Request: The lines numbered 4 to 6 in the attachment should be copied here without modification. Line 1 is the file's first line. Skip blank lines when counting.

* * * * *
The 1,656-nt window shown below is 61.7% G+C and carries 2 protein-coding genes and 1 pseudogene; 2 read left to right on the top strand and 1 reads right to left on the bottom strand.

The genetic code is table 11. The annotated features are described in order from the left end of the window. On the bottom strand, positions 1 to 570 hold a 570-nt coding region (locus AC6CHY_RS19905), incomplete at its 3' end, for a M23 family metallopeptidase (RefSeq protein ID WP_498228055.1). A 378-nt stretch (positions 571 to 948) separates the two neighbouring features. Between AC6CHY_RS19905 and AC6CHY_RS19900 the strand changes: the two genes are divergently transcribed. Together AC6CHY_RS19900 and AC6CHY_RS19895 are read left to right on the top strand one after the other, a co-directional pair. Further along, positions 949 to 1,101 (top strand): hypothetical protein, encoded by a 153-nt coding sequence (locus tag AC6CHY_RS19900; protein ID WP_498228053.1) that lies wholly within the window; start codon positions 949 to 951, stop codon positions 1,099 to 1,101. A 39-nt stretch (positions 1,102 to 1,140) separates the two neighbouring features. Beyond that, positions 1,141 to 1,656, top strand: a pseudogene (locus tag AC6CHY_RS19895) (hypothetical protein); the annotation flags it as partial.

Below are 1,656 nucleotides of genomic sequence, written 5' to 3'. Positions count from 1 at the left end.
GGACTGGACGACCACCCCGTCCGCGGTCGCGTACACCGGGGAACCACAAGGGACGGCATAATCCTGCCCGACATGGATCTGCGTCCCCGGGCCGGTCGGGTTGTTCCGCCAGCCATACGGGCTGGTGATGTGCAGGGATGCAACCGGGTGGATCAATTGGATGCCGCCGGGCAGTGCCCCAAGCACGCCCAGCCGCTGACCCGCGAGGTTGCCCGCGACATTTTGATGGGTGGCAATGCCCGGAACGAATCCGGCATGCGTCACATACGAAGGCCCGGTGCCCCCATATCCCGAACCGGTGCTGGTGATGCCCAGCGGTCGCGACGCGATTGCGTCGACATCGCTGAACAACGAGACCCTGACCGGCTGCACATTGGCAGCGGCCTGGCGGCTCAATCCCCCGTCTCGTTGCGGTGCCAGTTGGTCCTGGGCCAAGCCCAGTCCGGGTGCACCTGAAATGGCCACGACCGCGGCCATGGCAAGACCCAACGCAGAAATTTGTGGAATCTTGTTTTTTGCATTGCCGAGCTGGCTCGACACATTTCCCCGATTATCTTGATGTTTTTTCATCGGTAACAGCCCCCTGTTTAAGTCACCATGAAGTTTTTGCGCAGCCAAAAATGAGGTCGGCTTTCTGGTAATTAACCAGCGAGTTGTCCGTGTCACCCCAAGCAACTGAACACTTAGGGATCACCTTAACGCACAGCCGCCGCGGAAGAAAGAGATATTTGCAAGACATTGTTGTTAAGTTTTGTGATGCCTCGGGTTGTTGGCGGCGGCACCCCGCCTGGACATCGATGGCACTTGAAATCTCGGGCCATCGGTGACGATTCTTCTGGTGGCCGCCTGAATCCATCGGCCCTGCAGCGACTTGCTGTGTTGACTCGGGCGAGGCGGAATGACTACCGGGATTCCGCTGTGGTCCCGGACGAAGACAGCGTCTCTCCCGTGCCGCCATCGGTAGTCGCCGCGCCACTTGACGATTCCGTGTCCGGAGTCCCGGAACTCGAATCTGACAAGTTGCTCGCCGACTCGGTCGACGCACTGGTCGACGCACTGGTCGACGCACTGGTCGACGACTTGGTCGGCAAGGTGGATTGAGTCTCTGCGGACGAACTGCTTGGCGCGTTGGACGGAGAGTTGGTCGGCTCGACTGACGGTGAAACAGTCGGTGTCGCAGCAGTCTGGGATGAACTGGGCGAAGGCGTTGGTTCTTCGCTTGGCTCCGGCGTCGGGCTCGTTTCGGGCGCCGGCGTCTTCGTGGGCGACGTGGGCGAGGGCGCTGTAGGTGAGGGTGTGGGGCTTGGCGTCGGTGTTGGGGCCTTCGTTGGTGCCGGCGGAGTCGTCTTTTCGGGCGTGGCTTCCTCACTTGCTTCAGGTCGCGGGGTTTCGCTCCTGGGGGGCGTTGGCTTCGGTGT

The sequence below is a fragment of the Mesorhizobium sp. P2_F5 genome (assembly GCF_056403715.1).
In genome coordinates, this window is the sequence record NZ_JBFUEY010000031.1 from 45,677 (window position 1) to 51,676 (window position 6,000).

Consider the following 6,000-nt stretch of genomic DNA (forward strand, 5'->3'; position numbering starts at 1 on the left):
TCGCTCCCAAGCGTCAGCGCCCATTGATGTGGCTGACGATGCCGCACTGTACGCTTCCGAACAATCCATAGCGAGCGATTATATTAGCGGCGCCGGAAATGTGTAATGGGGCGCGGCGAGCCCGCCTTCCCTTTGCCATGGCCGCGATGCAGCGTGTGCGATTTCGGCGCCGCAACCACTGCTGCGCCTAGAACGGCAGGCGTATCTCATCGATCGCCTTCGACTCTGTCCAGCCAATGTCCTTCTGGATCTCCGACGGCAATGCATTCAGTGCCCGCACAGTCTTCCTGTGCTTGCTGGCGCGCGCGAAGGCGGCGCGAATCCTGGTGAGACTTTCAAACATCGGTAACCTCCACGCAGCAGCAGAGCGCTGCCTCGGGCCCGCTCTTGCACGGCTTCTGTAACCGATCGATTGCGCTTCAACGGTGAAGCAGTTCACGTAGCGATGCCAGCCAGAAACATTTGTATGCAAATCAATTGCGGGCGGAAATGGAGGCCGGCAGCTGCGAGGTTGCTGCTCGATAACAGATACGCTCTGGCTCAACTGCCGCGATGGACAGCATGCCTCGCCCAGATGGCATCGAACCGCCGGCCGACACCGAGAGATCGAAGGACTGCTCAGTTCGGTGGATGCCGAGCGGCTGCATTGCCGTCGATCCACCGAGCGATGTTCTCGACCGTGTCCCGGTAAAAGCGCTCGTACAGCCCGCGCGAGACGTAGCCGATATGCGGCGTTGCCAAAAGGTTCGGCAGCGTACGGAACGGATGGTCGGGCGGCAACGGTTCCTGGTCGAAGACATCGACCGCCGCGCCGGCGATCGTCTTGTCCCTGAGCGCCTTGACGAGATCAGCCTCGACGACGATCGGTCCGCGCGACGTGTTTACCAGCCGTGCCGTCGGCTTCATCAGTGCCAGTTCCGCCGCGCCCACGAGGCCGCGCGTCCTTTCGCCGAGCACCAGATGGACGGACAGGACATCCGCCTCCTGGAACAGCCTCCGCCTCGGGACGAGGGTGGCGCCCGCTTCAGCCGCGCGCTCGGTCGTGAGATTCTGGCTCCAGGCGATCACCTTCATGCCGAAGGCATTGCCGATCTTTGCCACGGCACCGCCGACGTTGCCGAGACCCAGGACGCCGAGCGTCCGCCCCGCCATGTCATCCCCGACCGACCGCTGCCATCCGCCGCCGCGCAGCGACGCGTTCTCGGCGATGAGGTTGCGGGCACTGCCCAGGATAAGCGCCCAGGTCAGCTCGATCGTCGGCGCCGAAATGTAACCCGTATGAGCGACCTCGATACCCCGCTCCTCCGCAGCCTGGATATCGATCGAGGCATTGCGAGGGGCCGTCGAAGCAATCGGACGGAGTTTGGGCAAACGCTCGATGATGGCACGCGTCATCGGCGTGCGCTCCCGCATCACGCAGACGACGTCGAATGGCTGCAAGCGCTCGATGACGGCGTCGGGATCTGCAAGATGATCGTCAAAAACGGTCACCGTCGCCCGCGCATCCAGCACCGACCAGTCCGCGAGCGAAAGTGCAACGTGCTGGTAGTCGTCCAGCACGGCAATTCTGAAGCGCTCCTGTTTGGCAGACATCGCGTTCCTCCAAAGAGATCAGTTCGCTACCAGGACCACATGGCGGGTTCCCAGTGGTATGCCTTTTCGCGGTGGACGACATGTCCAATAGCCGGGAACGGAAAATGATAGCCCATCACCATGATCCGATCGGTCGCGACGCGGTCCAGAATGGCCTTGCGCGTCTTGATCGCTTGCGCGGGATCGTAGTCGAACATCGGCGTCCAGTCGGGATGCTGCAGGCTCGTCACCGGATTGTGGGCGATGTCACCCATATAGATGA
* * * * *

GGACTGGACGACCACCCCGTCCGCGGTCGCGTACACCGGGGAACCACAAGGGACGGCATAATCCTGCCCGACATGGATCTGCGTCCCCGGGCCGGTCGGGTTGTTCCGCCAGCCATACGGGCTGGTGATGTGCAGGGATGCAACCGGGTGGATCAATTGGATGCCGCCGGGCAGTGCCCCAAGCACGCCCAGCCGCTGACCCGCGAGGTTGCCCGCGACATTTTGATGGGTGGCAATGCCCGGAACGAATCCGGCATGCGTCACATACGAAGGCCCGGTGCCCCCATATCCCGAACCGGTGCTGGTGATGCCCAGCGGTCGCGACGCGATTGCGTCGACATCGCTGAACAACGAGACCCTGACCGGCTGCACATTGGCAGCGGCCTGGCGGCTCAATCCCCCGTCTCGTTGCGGTGCCAGTTGGTCCTGGGCCAAGCCCAGTCCGGGTGCACCTGAAATGGCCACGACCGCGGCCATGGCAAGACCCAACGCAGAAATTTGTGGAATCTTGTTTTTTGCATTGCCGAGCTGGCTCGACACATTTCCCCGATTATCTTGATGTTTTTTCATCGGTAACAGCCCCCTGTTTAAGTCACCATGAAGTTTTTGCGCAGCCAAAAATGAGGTCGGCTTTCTGGTAATTAACCAGCGAGTTGTCCGTGTCACCCCAAGCAACTGAACACTTAGGGATCACCTTAACGCACAGCCGCCGCGGAAGAAAGAGATATTTGCAAGACATTGTTGTTAAGTTTTGTGATGCCTCGGGTTGTTGGCGGCGGCACCCCGCCTGGACATCGATGGCACTTGAAATCTCGGGCCATCGGTGACGATTCTTCTGGTGGCCGCCTGAATCCATCGGCCCTGCAGCGACTTGCTGTGTTGACTCGGGCGAGGCGGAATGACTACCGGGATTCCGCTGTGGTCCCGGACGAAGACAGCGTCTCTCCCGTGCCGCCATCGGTAGTCGCCGCGCCACTTGACGATTCCGTGTCCGGAGTCCCGGAACTCGAATCTGACAAGTTGCTCGCCGACTCGGTCGACGCACTGGTCGACGCACTGGTCGACGCACTGGTCGACGACTTGGTCGGCAAGGTGGATTGAGTCTCTGCGGACGAACTGCTTGGCGCGTTGGACGGAGAGTTGGTCGGCTCGACTGACGGTGAAACAGTCGGTGTCGCAGCAGTCTGGGATGAACTGGGCGAAGGCGTTGGTTCTTCGCTTGGCTCCGGCGTCGGGCTCGTTTCGGGCGCCGGCGTCTTCGTGGGCGACGTGGGCGAGGGCGCTGTAGGTGAGGGTGTGGGGCTTGGCGTCGGTGTTGGGGCCTTCGTTGGTGCCGGCGGAGTCGTCTTTTCGGGCGTGGCTTCCTCACTTGCTTCAGGTCGCGGGGTTTCGCTCCTGGGGGGCGTTGGCTTCGGTGT

The sequence below is a fragment of the Mesorhizobium sp. P2_F5 genome (assembly GCF_056403715.1).
In genome coordinates, this window is the sequence record NZ_JBFUEY010000031.1 from 45,677 (window position 1) to 51,676 (window position 6,000).